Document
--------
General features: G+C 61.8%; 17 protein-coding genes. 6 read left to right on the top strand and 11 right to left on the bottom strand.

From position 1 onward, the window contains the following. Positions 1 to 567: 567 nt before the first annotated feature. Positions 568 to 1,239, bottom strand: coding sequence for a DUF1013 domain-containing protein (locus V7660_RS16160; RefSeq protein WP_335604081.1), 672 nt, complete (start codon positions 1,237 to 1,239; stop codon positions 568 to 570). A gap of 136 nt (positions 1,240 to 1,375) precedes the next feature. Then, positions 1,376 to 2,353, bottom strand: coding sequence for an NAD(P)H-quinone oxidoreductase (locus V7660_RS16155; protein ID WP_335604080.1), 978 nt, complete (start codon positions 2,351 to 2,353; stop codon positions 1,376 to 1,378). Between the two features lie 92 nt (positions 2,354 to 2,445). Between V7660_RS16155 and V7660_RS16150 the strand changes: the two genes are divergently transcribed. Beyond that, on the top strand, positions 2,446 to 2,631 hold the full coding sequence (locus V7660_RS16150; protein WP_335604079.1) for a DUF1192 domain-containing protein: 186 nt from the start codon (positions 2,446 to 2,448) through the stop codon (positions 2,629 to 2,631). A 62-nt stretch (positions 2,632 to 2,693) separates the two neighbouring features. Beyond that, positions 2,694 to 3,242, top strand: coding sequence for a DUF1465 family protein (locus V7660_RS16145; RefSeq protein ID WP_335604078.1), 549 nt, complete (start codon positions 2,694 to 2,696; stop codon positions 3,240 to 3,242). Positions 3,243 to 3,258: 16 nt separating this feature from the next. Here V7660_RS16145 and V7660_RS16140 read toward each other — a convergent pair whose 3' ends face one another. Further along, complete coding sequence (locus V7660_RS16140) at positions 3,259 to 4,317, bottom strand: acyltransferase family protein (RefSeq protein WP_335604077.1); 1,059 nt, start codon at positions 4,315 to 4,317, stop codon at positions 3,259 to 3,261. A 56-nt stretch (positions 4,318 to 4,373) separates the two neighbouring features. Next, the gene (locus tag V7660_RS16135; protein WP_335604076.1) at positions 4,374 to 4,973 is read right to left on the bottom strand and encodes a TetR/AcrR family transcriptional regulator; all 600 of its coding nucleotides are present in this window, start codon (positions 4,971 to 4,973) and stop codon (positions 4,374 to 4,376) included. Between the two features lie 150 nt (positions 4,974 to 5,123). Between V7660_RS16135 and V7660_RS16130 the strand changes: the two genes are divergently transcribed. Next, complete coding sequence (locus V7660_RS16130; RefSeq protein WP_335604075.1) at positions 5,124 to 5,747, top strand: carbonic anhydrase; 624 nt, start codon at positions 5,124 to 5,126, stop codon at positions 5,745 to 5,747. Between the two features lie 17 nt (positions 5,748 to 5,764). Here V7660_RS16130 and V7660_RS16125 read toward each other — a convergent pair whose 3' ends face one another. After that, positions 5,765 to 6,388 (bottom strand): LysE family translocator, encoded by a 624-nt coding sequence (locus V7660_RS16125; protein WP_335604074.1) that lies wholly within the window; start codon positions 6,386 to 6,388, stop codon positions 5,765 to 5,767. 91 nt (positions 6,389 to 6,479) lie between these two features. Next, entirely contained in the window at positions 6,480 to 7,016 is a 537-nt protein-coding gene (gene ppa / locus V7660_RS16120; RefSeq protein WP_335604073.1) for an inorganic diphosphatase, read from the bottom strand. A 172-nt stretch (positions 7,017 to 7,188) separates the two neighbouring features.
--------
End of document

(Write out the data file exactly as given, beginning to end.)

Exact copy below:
General features: G+C 61.8%; 17 protein-coding genes. 6 read left to right on the top strand and 11 right to left on the bottom strand.

From position 1 onward, the window contains the following. Positions 1 to 567: 567 nt before the first annotated feature. Positions 568 to 1,239, bottom strand: coding sequence for a DUF1013 domain-containing protein (locus V7660_RS16160; RefSeq protein WP_335604081.1), 672 nt, complete (start codon positions 1,237 to 1,239; stop codon positions 568 to 570). A gap of 136 nt (positions 1,240 to 1,375) precedes the next feature. Then, positions 1,376 to 2,353, bottom strand: coding sequence for an NAD(P)H-quinone oxidoreductase (locus V7660_RS16155; protein ID WP_335604080.1), 978 nt, complete (start codon positions 2,351 to 2,353; stop codon positions 1,376 to 1,378). Between the two features lie 92 nt (positions 2,354 to 2,445). Between V7660_RS16155 and V7660_RS16150 the strand changes: the two genes are divergently transcribed. Beyond that, on the top strand, positions 2,446 to 2,631 hold the full coding sequence (locus V7660_RS16150; protein WP_335604079.1) for a DUF1192 domain-containing protein: 186 nt from the start codon (positions 2,446 to 2,448) through the stop codon (positions 2,629 to 2,631). A 62-nt stretch (positions 2,632 to 2,693) separates the two neighbouring features. Beyond that, positions 2,694 to 3,242, top strand: coding sequence for a DUF1465 family protein (locus V7660_RS16145; RefSeq protein ID WP_335604078.1), 549 nt, complete (start codon positions 2,694 to 2,696; stop codon positions 3,240 to 3,242). Positions 3,243 to 3,258: 16 nt separating this feature from the next. Here V7660_RS16145 and V7660_RS16140 read toward each other — a convergent pair whose 3' ends face one another. Further along, complete coding sequence (locus V7660_RS16140) at positions 3,259 to 4,317, bottom strand: acyltransferase family protein (RefSeq protein WP_335604077.1); 1,059 nt, start codon at positions 4,315 to 4,317, stop codon at positions 3,259 to 3,261. A 56-nt stretch (positions 4,318 to 4,373) separates the two neighbouring features. Next, the gene (locus tag V7660_RS16135; protein WP_335604076.1) at positions 4,374 to 4,973 is read right to left on the bottom strand and encodes a TetR/AcrR family transcriptional regulator; all 600 of its coding nucleotides are present in this window, start codon (positions 4,971 to 4,973) and stop codon (positions 4,374 to 4,376) included. Between the two features lie 150 nt (positions 4,974 to 5,123). Between V7660_RS16135 and V7660_RS16130 the strand changes: the two genes are divergently transcribed. Next, complete coding sequence (locus V7660_RS16130; RefSeq protein WP_335604075.1) at positions 5,124 to 5,747, top strand: carbonic anhydrase; 624 nt, start codon at positions 5,124 to 5,126, stop codon at positions 5,745 to 5,747. Between the two features lie 17 nt (positions 5,748 to 5,764). Here V7660_RS16130 and V7660_RS16125 read toward each other — a convergent pair whose 3' ends face one another. After that, positions 5,765 to 6,388 (bottom strand): LysE family translocator, encoded by a 624-nt coding sequence (locus V7660_RS16125; protein WP_335604074.1) that lies wholly within the window; start codon positions 6,386 to 6,388, stop codon positions 5,765 to 5,767. 91 nt (positions 6,389 to 6,479) lie between these two features. Next, entirely contained in the window at positions 6,480 to 7,016 is a 537-nt protein-coding gene (gene ppa / locus V7660_RS16120; RefSeq protein WP_335604073.1) for an inorganic diphosphatase, read from the bottom strand. A 172-nt stretch (positions 7,017 to 7,188) separates the two neighbouring features.